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Afghanistan: ICRC activities January to March 2007

19-04-2007 Operational Update

With a total of sixty delegates and 1,000 national staff, Afghanistan remains one of the ICRC 's biggest operations worldwide. The following is an update of ICRC activities for the period January to March 2007.

The ICRC has been present in Afghanistan since 1987. Its main delegation is in Kabul, with sub-delegations in Herat, Kandahar, Mazar-i-Sharif and Jalalabad. There are ICRC offices in Gulbahar, Faizabad and Bamyan.

    

The following describes the ICRC's operations between January and March 2007 on behalf of those affected by the conflict in Afghanistan.

 
Detainees 
 

According to its international mandate, the ICRC visits detainees held as a result of armed conflict and other situations of violence being held by the Afghan authorities and forces such as the United States and NATO. Delegates regularly assess the conditions of detention, the treatment of detainees and respect of their fundamental judicial guarantees. The ICRC facilitates contacts with their families through the exchange of Red Cross Messages (RCMs).

Between January and March 2007, ICRC protection teams:

  • visited 34 places of detention holding a total of 6,955 detainees. They followed up individually 810 persons arrested in relation with the conflict or the security situation, of whom 232 were visited for the first time and registered;

  • provided assistance to 66 released detainees to travel home.

 
Restoring family links 
 

Working closely with the Afghan Red Crescent Society (ARCS), the ICRC continued to exchange RCMs and helped families trace relatives with whom they had lost contact.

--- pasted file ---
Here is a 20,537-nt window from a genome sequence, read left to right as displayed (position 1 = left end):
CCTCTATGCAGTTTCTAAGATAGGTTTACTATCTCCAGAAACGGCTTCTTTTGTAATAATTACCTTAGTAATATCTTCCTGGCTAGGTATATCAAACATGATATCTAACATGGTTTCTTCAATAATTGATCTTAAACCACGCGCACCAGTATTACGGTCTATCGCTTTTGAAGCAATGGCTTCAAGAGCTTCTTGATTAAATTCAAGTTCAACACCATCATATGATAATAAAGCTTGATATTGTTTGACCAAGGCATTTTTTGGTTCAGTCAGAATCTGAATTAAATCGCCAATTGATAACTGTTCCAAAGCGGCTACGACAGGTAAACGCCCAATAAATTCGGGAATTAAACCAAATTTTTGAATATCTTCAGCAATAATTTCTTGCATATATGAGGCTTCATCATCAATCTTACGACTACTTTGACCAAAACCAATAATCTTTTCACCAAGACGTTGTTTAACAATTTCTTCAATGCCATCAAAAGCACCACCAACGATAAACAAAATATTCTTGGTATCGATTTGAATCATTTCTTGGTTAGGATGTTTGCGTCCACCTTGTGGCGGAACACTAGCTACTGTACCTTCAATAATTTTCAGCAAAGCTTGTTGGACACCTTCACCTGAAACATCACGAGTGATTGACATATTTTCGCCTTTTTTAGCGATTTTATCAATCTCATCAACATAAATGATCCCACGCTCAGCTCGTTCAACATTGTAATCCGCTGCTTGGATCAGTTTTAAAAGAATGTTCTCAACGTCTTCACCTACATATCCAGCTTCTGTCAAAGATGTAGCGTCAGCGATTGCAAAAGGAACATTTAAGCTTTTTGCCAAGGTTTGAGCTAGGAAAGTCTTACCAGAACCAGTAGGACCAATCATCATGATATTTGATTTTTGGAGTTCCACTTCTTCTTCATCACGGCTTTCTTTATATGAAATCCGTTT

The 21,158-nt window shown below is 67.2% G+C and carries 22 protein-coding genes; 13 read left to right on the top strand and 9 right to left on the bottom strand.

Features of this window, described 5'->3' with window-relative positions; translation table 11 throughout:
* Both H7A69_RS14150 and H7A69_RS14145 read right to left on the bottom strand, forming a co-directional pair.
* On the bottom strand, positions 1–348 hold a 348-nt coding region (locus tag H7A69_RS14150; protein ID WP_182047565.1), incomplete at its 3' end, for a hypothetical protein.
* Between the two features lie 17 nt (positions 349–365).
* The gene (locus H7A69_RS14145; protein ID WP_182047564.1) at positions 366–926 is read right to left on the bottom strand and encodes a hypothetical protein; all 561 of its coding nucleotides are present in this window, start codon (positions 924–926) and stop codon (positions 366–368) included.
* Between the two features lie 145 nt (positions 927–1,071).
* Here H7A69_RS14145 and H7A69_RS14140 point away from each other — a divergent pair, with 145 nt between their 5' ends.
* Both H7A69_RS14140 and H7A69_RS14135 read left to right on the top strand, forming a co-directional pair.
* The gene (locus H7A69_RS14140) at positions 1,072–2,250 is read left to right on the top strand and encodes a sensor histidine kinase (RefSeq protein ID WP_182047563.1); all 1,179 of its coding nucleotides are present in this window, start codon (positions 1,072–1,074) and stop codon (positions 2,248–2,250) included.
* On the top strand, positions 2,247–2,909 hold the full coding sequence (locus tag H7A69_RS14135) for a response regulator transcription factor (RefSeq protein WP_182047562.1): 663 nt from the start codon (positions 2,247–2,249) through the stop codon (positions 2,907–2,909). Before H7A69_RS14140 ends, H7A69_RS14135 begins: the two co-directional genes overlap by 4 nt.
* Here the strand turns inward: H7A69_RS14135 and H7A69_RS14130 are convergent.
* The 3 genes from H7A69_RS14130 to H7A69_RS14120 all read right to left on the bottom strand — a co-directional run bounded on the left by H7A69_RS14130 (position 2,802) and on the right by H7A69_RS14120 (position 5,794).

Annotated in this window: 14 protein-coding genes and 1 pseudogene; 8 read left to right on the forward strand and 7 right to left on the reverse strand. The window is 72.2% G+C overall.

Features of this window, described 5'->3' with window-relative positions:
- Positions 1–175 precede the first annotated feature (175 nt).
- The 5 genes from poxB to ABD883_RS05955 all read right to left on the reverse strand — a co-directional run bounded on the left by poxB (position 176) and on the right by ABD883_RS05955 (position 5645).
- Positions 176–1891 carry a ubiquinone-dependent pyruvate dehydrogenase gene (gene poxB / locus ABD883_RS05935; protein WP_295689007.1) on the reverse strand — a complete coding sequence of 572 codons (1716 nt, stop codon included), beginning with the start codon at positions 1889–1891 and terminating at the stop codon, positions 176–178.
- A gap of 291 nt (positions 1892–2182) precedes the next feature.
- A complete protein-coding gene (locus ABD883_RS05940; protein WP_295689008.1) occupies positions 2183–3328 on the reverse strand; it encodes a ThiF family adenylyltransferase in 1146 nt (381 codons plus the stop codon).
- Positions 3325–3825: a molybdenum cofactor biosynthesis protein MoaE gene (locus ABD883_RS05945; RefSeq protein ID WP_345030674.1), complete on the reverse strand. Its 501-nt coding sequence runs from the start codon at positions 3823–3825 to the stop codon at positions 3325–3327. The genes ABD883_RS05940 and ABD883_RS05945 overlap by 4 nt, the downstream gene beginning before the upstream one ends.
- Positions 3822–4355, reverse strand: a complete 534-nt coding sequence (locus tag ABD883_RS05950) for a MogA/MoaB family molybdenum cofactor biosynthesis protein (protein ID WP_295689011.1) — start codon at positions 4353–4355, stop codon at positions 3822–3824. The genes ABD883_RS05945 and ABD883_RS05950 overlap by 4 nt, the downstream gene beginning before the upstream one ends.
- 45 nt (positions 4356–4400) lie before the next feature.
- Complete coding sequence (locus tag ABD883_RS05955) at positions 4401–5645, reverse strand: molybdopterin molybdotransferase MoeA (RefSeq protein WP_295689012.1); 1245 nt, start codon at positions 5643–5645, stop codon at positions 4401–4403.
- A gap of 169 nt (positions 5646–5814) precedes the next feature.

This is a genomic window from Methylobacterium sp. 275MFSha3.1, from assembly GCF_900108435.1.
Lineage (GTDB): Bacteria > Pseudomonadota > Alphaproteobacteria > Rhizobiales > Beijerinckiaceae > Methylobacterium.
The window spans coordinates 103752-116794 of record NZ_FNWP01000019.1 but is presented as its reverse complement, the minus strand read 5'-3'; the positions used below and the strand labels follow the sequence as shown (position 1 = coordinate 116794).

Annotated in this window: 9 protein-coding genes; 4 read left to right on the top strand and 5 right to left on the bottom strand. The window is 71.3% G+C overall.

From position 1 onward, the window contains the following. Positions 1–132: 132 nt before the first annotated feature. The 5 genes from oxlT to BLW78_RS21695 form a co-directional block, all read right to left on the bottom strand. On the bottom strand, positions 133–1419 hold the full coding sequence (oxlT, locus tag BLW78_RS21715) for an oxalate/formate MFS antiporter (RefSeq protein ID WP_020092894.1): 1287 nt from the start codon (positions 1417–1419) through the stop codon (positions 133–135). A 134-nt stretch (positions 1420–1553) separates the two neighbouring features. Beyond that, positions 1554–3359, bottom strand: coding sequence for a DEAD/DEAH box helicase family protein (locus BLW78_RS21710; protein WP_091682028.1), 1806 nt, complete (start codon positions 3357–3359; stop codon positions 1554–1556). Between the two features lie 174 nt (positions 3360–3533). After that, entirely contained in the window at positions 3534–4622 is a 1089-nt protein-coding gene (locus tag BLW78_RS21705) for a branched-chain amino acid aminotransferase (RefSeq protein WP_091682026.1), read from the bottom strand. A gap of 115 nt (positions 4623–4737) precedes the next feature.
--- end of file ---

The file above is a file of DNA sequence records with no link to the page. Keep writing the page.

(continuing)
Between January and March 2007, ICRC protection teams:

  • collected and distributed about 6,000 RCMs with the close collaboration of the ARCS, out of which around 45% were exchanged with detainees.

 
Rehabilitation for the disabled 
 

Since 1988, the ICRC has been involved in orthopedic and rehabilitation assistance to disabled people, from landmine victims to those with motor impairment. Opportunities for their social reintegration have also been provided once physical rehabilitation is completed. During that time, almost 76,700 patients (including more than 32,000 amputees) have been registered and assisted.

Currently, the ICRC runs six orthopaedic centres in Kabul, Mazar, Herat, Gulbahar, Faizabad and Jalalabad. In these locations a home care service for spinal cord injured patients has been set up to offer the paraplegics and their families'medical, economic and social support.

Between January and March 2007 , six orthopaedic centres:

  • registered over 1,100 new patients and made about 3,000 prostheses and orthoses;

  • provided almost 33,400 physiotherapy treatments;

  • granted micro-credit loans to 161 patients to start their own business ventures, while 61 were trained in various jobs;

  • assisted almost 900 patients with spinal cord injuries. In Kabul alone, more than 500 homecare visits were carried out.

 
Mine action 
 

The ICRC supports the ARCS in its objective of preventing injuries and fatalities caused by mines and explosive remnants of war (ERW) by gathering information on the cause of accidents and the location of mines/ERW. This information is shared with demining agencies. Together with the ARCS, the ICRC also promotes safe behaviour through mine risk education (MRE) sessions with communities at risk. 

    

Between January and March 2007,   mine action teams:

  • held about 2,600 mine risk education sessions in 750 locations, for more than 24,600 adults and 39,300 children;

 
Health Care 
 

The ICRC supports three hospitals (JPHH1 in Jalalabad, Mirwais in Kandahar, and Sheberghan in Jawzjan) with supplies, training and capacity building. The ICRC's objective is to maintain the capacity to provide essential and quality surgical services to victims affected by the conflict or other emergencies.

Between January and March 2007, hospitals regularly assisted by the ICRC:

  • provided services to 8,700 in-patients and 40,700 outpatients

  • performed around 4,000 operations